Iceland’s glaciers and features they create

Like other high-latitude locations on Earth, glaciers in Iceland have advanced and retreated many times during the past 2.5 million years, since we’ve been in a global Ice Age. The last glacial maximum was about 20,000 years ago, when ice completely covered the island and extended up to 200 km (120 miles) beyond the coastline to cover the marine shelf. Since then, glaciers have retreated at a rapid rate, especially during the past decades as climate change has accelerated.

This post will focus on existing Iceland glaciers. If you haven’t seen my previous Iceland posts, you can find information about the plate tectonic setting here—https://landscapes-revealed.net/standing-between-tectonic-plates-in-iceland/—and the variety of volcanoes here—https://landscapes-revealed.net/volcanoes-galore-in-iceland/.

This map shows existing Icelandic glaciers that cover ~10% of the country’s surface area. Almost 75% of this ice is contained in Vatnajökull (jökull=glacier), which is the largest glacier in Europe. These ice-covered areas would more properly be called “ice sheets” or “ice fields”, from which individual glaciers flow outward in all directions. Vatnajökull has at least 30 outflow glaciers—we walked on one of them in Skaftafell National Park. The highest mountain in Iceland is Öræfajökull, a volcano that reaches 2,110 m (6,920 feet) elevation and is covered by a glacier with the same name. The map is from: https://www.worldatlas.com/maps/iceland.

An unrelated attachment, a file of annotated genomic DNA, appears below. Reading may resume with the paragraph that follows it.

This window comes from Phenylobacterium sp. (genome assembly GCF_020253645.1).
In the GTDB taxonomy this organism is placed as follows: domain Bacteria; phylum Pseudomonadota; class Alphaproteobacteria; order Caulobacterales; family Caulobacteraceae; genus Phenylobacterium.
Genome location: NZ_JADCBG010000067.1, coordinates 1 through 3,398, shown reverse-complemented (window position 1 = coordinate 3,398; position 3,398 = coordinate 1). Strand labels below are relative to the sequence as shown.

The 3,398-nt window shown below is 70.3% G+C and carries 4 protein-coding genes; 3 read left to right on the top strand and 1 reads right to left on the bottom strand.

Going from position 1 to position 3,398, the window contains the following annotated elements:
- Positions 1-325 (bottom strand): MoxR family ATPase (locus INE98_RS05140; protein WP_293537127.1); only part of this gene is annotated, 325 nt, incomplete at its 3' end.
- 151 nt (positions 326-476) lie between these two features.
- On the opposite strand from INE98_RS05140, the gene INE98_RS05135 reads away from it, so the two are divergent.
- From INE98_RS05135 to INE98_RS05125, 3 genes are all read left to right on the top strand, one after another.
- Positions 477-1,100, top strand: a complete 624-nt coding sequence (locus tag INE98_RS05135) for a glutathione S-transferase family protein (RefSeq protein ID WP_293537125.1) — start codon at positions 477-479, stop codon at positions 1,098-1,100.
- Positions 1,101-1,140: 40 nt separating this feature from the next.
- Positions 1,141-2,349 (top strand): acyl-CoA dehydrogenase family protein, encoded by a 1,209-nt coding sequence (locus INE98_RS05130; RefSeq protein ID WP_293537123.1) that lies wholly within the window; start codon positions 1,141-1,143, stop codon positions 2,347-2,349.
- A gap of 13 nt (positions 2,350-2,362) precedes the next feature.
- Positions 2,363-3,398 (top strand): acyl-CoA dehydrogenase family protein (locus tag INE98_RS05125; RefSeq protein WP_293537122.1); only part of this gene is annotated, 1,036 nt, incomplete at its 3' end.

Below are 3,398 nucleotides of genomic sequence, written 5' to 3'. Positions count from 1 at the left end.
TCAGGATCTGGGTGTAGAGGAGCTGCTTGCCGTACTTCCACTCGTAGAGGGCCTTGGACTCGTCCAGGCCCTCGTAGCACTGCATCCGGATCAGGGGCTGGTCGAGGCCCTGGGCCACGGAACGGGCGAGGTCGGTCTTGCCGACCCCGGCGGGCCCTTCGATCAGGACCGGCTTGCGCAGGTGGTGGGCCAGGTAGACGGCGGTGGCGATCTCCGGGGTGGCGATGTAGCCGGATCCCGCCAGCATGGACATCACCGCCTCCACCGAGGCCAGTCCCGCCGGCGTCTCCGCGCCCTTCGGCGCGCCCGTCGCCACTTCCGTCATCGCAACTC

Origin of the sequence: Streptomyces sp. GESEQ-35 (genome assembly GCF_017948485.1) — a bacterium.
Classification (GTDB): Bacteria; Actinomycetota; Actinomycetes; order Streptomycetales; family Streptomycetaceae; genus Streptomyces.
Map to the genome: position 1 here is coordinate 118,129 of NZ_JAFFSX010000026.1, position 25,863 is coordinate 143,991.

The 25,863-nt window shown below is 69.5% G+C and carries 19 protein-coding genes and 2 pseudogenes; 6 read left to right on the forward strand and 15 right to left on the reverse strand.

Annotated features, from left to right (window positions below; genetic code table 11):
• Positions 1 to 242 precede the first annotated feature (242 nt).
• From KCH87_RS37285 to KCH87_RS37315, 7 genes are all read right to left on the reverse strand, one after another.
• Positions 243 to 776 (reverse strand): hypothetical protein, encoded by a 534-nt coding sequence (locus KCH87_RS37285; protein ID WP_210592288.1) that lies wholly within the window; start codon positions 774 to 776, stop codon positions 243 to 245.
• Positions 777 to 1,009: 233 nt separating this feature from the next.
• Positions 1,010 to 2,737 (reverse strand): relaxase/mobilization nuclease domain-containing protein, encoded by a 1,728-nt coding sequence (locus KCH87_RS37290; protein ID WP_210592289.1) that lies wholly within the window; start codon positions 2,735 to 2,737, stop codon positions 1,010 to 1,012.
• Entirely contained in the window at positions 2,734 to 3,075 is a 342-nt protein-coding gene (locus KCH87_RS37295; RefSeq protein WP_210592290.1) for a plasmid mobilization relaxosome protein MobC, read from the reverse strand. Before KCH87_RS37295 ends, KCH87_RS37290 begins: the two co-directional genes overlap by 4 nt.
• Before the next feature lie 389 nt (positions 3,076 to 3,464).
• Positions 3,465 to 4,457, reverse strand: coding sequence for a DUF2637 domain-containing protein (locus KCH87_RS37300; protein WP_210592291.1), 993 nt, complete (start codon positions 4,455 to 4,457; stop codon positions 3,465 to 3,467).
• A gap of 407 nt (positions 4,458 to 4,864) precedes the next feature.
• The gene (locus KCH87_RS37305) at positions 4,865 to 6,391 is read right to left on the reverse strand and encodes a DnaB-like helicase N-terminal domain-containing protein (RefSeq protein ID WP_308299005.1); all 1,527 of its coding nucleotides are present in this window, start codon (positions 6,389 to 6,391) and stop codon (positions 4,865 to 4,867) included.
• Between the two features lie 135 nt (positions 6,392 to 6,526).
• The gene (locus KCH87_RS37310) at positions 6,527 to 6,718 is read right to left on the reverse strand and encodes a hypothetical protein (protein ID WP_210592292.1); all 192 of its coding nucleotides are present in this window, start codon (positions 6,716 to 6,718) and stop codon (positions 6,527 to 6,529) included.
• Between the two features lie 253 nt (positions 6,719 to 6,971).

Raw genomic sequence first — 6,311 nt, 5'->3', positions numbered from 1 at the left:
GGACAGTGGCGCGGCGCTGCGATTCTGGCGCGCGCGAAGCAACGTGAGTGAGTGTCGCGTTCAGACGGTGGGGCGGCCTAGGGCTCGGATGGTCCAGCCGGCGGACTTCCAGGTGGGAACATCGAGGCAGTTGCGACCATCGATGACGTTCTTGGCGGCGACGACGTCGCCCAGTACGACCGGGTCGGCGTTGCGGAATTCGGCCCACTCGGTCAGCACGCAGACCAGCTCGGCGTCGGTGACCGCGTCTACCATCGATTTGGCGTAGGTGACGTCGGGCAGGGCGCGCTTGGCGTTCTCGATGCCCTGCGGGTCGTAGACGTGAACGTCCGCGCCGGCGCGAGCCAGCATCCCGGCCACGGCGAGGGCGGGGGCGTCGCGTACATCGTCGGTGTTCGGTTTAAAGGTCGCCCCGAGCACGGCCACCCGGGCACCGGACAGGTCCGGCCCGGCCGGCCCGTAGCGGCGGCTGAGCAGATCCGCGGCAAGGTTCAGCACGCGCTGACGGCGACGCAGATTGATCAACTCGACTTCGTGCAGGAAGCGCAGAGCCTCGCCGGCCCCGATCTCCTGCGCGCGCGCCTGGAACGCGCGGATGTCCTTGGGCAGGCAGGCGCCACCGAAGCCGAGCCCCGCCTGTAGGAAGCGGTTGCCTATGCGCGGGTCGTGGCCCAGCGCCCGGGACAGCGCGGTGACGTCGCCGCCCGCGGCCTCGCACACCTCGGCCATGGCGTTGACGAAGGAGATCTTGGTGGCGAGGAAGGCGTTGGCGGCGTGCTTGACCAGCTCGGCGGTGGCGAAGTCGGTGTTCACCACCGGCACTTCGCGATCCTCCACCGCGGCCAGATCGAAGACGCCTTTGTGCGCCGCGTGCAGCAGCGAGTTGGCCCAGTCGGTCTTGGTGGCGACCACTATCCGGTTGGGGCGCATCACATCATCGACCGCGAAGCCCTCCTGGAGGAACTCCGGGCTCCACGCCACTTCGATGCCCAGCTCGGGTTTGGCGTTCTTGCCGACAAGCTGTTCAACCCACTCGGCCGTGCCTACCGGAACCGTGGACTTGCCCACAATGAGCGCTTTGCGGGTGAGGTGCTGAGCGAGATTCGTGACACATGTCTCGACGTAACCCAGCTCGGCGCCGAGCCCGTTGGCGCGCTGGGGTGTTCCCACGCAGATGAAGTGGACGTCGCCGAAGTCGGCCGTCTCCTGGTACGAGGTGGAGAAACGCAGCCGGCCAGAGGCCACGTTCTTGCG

Iceland has changed much since the last glacial maximum when ice covered the island and extended far offshore. At that time, all of the island’s volcanoes would have been under ice. As the ice has melted, the island has been uplifted by a process called glacial rebound. Imagine putting the weight of your finger on an ice cube in your glass. When you release your finger, the ice cube moves upward in response. Similarly, Earth’s crust gets depressed by the weight of ice, and rises upward (rebounds) as the ice load melts. The uplift rate from glacial rebound along the southern edge of Vatnajökull is ~2.5 cm/yr (1 inch/year). The next six photos are from the coast on the southeast side of Vatnajökull.

Our group went to Skaftafell National Park, where there are many hiking trails, including this one that reaches the edge of a glacier flowing northward from Vatnajökull. The park once allowed walks on this glacier, but after retreat and lake formation, access became difficult. Now, park guides drive visitors a little farther northeast to a glacier that is easier to access.
Here is our geology group happily walking on one of Vatnajökull’s outflow glaciers. The guides provided us with crampons, ice axes and helmets for our safety. Photo is courtesy of our tour leaders—Tamie Jovanelly (in blue pants) and her husband Joe Cook (next to her).

A fascinating, and potentially terrifying, aspect of Iceland’s glaciers is that they cover active volcanoes. As you can imagine, when a volcano erupts under ice, it causes a lot of melting. This melt water flows outward, sometimes in catastrophic amounts and dangerously high speeds. These glacial outbursts are called jökulhlaups (=glacial run).